By Malinda Seneviratne
Tomorrow (that is Monday, March 22) a vote will be taken in Geneva on a resolution against Sri Lanka to be tabled the same day. The outcome will decide the fate of Sri Lanka or so some believe. Let’s be sober here. First of all, given the power wielded by the architects of the resolution and its principal marketers, it is likely that the resolution will pass with a majority of the 47 member voting for it. Remember this is not the first resolution (to be taken up and — in all likelihood — passed) to see the light of day in Geneva. It’s not the first one against Sri Lanka. It is non-binding anyway and can, at best, lead to (further) harassment of Sri Lanka. This is not about human rights. If that were the case, the UK, most of the countries in the EU and the silent, behind-the-scenes string-puller, the USA, would be in the dock and not Sri Lanka. Indeed, if sobriety and reason had any value then they would have been dragged over the coals decades ago. The earth however is not flat. There’s a thing called political economy. There are guns, bombs, drones, chemical weapons and such. There are dollars and euros. There’s arm-twisting. All these factors make one-nation-one-vote a silly notion; lovely on paper but for all practical purposes irrelevant. Arm-twisting is the order of the day. Threat, often, suffices. Execution, when necessary, is opted for. But let’s be sober here. We are told that around 40 countries have signed the resolution as co-sponsors or additional co-sponsors. Twelve of them have voting rights at this point. Just two of the 40 are from outside the EU and North America. A gang, then. East vs West, then? A white man’s affair, in the main? Well, that’s one way of putting it. Except that these are easy dichotomies. What’s abundantly clear is that it is whether or not the Government of Sri Lanka is willing to play ball. In other words, a play-ball government will not be harassed because, well, they will play ball. An unwilling government needs to be harassed. Harassed to the point of capitulation, i.e. submission to the proposals of the bully.
If not, well, harassment can lead to the creation of domestic discontent or the exacerbation of existing discontent. Then they hit you with ‘failed state’ rhetoric. States don’t have to fail. They can be failed. It’s all in the hands of the examiner. They will say, as they are saying of Myanmar, ‘in order to save this country, we must first destroy her economy!’ Yes, fighting for peace is like copulating to protect virginity.
How can Sri Lanka respond? Let’s be sober. There’s not much Sri Lanka can do. Sri Lanka can claim a moral victory if the vote is close, but that won’t alter anything. The victors will crow. They will want more victories. They will follow the script.
So, again, what should Sri Lanka do? ‘Sri Lanka’ is not a territorial entity. It is also a people. It is resources. It is heritage. It is past, present and future. It is also a government and therefore it is made of politicians, those in and out of power.
The script for those out of power (and they are as bereft of principle as anyone in power) is simple. It’s a two word script: play along. It’s harder for those in power. They have to defend truths that are called lies. They could ‘play along’ but this particular government would suffer if that choice were to be picked.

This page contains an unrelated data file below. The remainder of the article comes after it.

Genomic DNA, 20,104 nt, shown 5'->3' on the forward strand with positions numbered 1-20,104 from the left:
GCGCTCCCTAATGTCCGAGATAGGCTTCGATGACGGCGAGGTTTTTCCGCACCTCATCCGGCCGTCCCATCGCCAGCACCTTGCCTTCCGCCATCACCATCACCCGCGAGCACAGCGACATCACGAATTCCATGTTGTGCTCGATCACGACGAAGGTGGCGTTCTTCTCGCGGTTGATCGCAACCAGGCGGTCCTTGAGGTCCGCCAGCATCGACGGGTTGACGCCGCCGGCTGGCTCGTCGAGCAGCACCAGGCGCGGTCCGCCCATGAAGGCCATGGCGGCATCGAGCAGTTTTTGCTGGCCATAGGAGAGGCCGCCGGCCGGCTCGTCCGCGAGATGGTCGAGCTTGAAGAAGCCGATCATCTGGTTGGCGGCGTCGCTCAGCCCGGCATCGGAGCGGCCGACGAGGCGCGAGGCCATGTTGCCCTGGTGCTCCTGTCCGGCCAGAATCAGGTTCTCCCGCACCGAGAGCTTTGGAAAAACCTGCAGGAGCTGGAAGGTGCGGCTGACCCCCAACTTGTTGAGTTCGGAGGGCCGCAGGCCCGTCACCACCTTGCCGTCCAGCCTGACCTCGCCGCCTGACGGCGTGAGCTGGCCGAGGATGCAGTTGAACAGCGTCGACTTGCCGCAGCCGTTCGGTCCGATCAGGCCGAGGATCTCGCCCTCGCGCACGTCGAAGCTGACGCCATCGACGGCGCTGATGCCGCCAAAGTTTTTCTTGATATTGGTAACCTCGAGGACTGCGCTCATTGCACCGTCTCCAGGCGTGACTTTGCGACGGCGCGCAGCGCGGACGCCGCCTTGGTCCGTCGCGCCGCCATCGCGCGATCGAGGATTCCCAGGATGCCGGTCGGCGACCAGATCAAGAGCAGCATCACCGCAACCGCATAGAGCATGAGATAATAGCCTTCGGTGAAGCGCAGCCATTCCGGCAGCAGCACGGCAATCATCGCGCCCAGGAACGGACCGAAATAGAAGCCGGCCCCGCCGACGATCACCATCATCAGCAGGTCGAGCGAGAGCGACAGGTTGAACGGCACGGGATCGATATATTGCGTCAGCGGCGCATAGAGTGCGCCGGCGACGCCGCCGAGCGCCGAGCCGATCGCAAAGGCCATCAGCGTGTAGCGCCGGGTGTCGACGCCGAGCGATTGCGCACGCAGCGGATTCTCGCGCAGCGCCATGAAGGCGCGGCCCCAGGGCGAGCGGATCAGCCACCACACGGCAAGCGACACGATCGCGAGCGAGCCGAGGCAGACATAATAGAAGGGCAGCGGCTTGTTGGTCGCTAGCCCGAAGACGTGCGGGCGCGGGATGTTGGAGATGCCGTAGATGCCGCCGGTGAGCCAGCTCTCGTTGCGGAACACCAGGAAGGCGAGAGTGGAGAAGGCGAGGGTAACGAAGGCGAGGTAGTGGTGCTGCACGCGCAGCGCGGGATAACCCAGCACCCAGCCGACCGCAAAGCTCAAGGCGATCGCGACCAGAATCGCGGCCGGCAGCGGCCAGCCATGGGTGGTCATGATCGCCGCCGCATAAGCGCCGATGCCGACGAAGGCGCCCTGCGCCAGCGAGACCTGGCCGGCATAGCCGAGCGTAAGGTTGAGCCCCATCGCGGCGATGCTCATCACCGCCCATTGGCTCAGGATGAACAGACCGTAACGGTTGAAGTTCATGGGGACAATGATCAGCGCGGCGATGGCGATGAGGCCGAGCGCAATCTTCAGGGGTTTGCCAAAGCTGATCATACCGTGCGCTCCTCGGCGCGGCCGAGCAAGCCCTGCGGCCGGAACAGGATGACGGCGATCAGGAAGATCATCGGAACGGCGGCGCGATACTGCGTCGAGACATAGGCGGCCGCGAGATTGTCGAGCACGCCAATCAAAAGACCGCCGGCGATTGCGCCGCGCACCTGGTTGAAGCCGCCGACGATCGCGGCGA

So it comes down to, as so often happens, whether they people are with the government or not. ‘The people’ are not a monolithic entity. Their loyalty is not assured. They have multiple expectations. That’s why it is tough. You renege on a single promise or you say or do something that rubs your constituency the wrong way and the support you so need (to fight the bullies and/or to maintain control of the political equation) can be irrevocably compromised.
The answer is not about being populistic. Sometimes you have to do what’s not popular. However, one has to be clear about it. The ‘why’ of it has to be communicated effectively. With clarity. With solid logic. And it should be done in such a way that the picture of the end game is clear.
It is not easy at all. All governments are trumped by institutional arrangements, procedural cultures and corrupt politicians and officials who just don’t want things changed. You listen to too many people and it’s like you’ve listened to no one. You listen to no one and it’s called dictatorial. This is why clarity helps. And, in the interest of clarity, you are required to cultivate prudence, to err on the side of caution.
March 22 is a Monday. It will be followed by a Tuesday. The 23rd day of the month
The 46th session of the UNHRC will be followed by a 47th. Time will pass. Governments will change. Old orders will yield to new ones. Nations prosper and go into decline, only to rebuild civilizations that have been torn apart.
A resilient nation survives. Sri Lanka has a resilient citizenry. They will prevail. And if governments stand with these resilient people, governments too will survive. Not necessarily the other way about. email@example.com. www.malindawords.blogspot.com[Malinda Seneviratne is the Director/CEO of the Hector Kobbekaduwa Agrarian Research and Training Institute. These are his personal views]